CDMA, going going gone?

The last few days have seen some rumblings in the telecoms sector in Nigeria. News (234Next | Thisday | Business Day) had it that Telkom is thinking of pulling out of Multilinks, a CDMA operator, or has even left (depends on who you ask) because its investment has gone down the flush bowl.

That wasn’t news to me because they started a loser’s game right from the word go. Defensive or “me too” investment is always a tragedy for any organization because it shows an obvious lack of strategic direction.

But that is for Multilinks.

Starcomms, the largest CDMA operator also pawned about 80% of its base stations to Swap Tech to offset the giganormous debt on their balance sheet.

These two stories don’t really mean much, businesses always run into trouble everywhere in the world, until everyone started saying CDMA business is bad in Nigeria. CDMA operators in Nigeria are having a tough time but the technology is not to blame. In North America, some of the largest operators use CDMA and are pretty successful. That GSM is the global dominant mobile standard points more to the strategy behind its introduction and less to the technology itself.

From my own experience there are some major faults with the CDMA operators in Nigeria that is hastily dragging them to their death.

  • One, they lack strategic directions. Considering that CDMA operators came before the GSM telcos, is their current debacle not surprising? Prior to the advent of GSM, the CDMA operators preferred to sell to the “elites”. Few had more than 30,000 lines on their switches. It was the age of mobile for the “big man”. Then GSM came, the flood gate was opened and CDMA has been playing catch up ever since
  • Two, the CDMA operators restricts customers only to the phones that they provide. And usually these are very dumb ugly phones sold for exorbitant prices. So nobody wants to use them and those who do don’t use them as their main contact phones.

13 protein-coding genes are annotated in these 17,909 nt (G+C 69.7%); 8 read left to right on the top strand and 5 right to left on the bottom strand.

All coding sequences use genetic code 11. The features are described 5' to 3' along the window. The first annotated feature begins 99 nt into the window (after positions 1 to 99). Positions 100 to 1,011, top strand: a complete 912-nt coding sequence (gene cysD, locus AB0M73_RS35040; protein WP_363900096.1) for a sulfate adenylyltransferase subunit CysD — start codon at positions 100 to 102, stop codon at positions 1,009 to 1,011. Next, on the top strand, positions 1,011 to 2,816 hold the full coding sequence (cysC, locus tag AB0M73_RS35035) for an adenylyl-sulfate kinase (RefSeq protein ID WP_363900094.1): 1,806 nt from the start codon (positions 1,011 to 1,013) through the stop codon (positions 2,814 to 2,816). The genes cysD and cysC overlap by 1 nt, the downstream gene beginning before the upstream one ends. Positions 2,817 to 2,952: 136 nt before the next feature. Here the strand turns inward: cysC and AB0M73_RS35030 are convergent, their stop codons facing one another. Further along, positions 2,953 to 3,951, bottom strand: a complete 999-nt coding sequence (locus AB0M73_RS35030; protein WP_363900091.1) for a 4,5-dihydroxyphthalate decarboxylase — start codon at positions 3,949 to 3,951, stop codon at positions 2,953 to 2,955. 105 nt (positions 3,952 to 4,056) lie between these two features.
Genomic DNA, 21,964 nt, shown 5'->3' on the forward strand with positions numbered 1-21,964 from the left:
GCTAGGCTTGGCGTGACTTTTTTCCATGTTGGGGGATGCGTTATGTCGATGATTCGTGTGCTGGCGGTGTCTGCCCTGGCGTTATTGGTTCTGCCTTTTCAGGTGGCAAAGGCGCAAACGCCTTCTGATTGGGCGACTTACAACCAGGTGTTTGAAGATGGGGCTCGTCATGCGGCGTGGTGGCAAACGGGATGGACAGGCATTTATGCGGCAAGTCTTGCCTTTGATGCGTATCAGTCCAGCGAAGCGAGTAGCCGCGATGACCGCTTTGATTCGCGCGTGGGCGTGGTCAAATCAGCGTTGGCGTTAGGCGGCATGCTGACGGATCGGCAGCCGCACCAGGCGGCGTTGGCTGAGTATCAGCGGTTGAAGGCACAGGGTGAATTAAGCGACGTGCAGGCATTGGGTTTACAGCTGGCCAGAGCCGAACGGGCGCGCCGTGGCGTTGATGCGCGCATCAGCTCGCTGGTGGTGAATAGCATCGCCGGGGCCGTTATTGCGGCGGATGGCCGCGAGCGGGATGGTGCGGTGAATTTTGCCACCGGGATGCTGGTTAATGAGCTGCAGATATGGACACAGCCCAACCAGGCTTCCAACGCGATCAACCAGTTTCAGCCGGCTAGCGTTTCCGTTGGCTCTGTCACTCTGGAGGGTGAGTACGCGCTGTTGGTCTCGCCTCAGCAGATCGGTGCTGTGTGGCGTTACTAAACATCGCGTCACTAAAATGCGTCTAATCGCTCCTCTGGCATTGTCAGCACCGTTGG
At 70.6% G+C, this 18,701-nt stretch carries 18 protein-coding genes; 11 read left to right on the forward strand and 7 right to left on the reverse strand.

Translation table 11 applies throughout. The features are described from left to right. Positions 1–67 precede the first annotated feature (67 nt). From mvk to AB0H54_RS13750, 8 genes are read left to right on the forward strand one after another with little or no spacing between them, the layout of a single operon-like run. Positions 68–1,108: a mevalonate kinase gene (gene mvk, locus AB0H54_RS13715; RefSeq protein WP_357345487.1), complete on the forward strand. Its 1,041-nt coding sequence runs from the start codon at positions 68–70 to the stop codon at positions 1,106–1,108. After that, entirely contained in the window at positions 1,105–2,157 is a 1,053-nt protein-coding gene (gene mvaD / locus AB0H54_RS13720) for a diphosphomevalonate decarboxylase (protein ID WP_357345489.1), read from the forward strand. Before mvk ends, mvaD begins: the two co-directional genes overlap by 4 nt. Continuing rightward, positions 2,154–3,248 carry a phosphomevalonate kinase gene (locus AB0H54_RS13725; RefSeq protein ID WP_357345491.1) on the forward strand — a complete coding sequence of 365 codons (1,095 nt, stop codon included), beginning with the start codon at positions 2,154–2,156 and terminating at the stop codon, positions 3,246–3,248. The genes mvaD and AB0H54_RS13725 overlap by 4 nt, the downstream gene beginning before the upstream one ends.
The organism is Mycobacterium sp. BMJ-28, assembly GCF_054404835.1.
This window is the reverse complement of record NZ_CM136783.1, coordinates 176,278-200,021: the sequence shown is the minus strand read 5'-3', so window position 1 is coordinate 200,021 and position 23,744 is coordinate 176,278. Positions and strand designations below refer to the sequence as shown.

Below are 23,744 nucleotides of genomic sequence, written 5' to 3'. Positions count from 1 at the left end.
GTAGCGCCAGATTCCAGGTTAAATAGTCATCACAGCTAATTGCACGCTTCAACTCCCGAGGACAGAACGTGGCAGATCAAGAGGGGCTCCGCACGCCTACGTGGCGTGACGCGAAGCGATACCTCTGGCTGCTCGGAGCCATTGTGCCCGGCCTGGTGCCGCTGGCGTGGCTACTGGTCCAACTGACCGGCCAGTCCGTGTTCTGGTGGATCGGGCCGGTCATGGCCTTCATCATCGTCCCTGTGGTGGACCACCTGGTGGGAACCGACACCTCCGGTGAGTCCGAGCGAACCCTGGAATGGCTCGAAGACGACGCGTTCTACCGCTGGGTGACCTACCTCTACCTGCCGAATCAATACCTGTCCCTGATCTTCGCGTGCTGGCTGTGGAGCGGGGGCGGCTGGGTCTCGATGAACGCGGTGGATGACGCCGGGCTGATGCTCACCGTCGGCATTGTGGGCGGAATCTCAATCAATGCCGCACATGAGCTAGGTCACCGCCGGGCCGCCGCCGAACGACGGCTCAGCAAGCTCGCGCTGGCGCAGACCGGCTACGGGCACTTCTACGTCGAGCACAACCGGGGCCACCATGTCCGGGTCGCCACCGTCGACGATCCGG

• Three, phones aside, CDMA operators lacked features and service offerings. No blackberry, you can hardly browse on your phone, etc. But then the phones were basic so even if you could, the phone wouldn’t help matters anyway. Check out their websites and see the very lame products and service offerings
  • Four, when the GSM pulled right beyond them, they went into overdrive and started competing on cost. That was the last nail. After that everything just spiraled out of control.

Telecom is a volume business and unless you have a pretty good idea of what to draw in the crowd, you can’t compete. When Visafone was launched, it was a collection of different networks and with innovative marketing, leapfrogged to the fore quickly.

Vodacom (50% owned by Telkom then) had a chance to play in the GSM space in Nigeria but curiously, their boards played it away and the opportunity passed. But to show how crazy things could be, 8 years later they paid $280M to acquire Multilinks in Nigeria. Of course, the owners were ready to bail out of a losing market then and were more than happy to sell. Even despite paying top dollars, their strategy for turnaround was at best, facing the wrong direction. Today, the rest is history.

Consolidation of the telecoms market is a reality in every country. Maybe this is our time to shed the losers.

Bummer by Midsummer?

Microsoft acquisition of Nokia looks like a very bad deal. Nothing good has come from Ballmer and Stephen Elop. This may not be different. I predict that Nokia would be the loser for this.

How does it feel, as the CEO of a company, when another company associates with you and everyone screams, losers? That shouldn’t be too far from the disgust Steve Ballmer must have felt skipping back to Seattle this evening.

Today, Nokia finally let the cat of the bag, announcing the hook-up with Redmond but the market reacted to the news negatively. It stripped 10% off the share price before you could wink twice. Apart from someone in my business class, everyone feels Microsoft has just supplied the nails to pin Nokia firmly into its coffin.

No doubt, Nokia lost its mojo, and this can’t be better explained than the burning platform parable made by Stephen Elop.

I wouldn’t mind to add my outcry to this but then maybe a little bit of restrain makes sense at this time. Both guys ain’t idiots but I’m not saying they are smart either. Time will tell: In the mobile world, 1 year is like 1,000 years. By midsummer, we should know if Ballmer has made Nokia a bummer.